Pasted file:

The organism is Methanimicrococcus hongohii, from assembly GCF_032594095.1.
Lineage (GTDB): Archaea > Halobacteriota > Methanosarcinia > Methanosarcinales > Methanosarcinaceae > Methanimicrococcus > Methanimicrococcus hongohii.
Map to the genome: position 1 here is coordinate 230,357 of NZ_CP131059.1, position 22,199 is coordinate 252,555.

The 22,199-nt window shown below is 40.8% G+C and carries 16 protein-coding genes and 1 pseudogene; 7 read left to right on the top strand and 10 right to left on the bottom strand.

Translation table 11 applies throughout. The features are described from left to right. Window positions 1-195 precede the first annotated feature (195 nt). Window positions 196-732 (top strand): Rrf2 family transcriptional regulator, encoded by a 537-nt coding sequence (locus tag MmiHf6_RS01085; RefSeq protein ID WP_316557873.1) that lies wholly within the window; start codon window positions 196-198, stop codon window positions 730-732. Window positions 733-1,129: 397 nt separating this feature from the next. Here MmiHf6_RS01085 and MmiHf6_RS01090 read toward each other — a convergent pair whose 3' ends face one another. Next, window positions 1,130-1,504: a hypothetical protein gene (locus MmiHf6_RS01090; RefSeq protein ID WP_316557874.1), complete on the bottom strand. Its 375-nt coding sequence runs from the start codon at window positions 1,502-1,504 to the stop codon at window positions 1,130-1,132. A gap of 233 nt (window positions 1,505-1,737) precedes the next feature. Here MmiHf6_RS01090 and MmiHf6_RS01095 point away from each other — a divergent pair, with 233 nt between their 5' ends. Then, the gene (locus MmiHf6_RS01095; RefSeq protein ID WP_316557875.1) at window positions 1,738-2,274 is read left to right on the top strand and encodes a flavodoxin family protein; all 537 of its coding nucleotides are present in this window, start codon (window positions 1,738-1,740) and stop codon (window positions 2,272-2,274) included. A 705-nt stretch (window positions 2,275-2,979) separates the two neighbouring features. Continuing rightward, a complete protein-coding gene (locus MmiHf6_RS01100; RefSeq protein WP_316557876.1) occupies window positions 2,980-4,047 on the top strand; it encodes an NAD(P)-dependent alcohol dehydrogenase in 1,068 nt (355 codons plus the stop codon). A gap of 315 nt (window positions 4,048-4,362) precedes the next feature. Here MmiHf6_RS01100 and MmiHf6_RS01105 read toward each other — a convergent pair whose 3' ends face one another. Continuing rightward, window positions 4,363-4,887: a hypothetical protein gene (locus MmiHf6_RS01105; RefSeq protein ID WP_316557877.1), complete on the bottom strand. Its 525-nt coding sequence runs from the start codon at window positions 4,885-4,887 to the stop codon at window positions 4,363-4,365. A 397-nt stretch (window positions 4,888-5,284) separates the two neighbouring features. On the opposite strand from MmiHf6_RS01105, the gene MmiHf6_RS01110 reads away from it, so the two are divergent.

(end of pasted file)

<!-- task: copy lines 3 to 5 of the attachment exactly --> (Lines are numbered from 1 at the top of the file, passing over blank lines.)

Map to the genome: position 1 here is coordinate 230,357 of NZ_CP131059.1, position 22,199 is coordinate 252,555.

The 22,199-nt window shown below is 40.8% G+C and carries 16 protein-coding genes and 1 pseudogene; 7 read left to right on the top strand and 10 right to left on the bottom strand.

Translation table 11 applies throughout. The features are described from left to right. Window positions 1-195 precede the first annotated feature (195 nt). Window positions 196-732 (top strand): Rrf2 family transcriptional regulator, encoded by a 537-nt coding sequence (locus tag MmiHf6_RS01085; RefSeq protein ID WP_316557873.1) that lies wholly within the window; start codon window positions 196-198, stop codon window positions 730-732. Window positions 733-1,129: 397 nt separating this feature from the next. Here MmiHf6_RS01085 and MmiHf6_RS01090 read toward each other — a convergent pair whose 3' ends face one another. Next, window positions 1,130-1,504: a hypothetical protein gene (locus MmiHf6_RS01090; RefSeq protein ID WP_316557874.1), complete on the bottom strand. Its 375-nt coding sequence runs from the start codon at window positions 1,502-1,504 to the stop codon at window positions 1,130-1,132. A gap of 233 nt (window positions 1,505-1,737) precedes the next feature. Here MmiHf6_RS01090 and MmiHf6_RS01095 point away from each other — a divergent pair, with 233 nt between their 5' ends. Then, the gene (locus MmiHf6_RS01095; RefSeq protein ID WP_316557875.1) at window positions 1,738-2,274 is read left to right on the top strand and encodes a flavodoxin family protein; all 537 of its coding nucleotides are present in this window, start codon (window positions 1,738-1,740) and stop codon (window positions 2,272-2,274) included. A 705-nt stretch (window positions 2,275-2,979) separates the two neighbouring features. Continuing rightward, a complete protein-coding gene (locus MmiHf6_RS01100; RefSeq protein WP_316557876.1) occupies window positions 2,980-4,047 on the top strand; it encodes an NAD(P)-dependent alcohol dehydrogenase in 1,068 nt (355 codons plus the stop codon). A gap of 315 nt (window positions 4,048-4,362) precedes the next feature. Here MmiHf6_RS01100 and MmiHf6_RS01105 read toward each other — a convergent pair whose 3' ends face one another. Continuing rightward, window positions 4,363-4,887: a hypothetical protein gene (locus MmiHf6_RS01105; RefSeq protein ID WP_316557877.1), complete on the bottom strand. Its 525-nt coding sequence runs from the start codon at window positions 4,885-4,887 to the stop codon at window positions 4,363-4,365. A 397-nt stretch (window positions 4,888-5,284) separates the two neighbouring features. On the opposite strand from MmiHf6_RS01105, the gene MmiHf6_RS01110 reads away from it, so the two are divergent.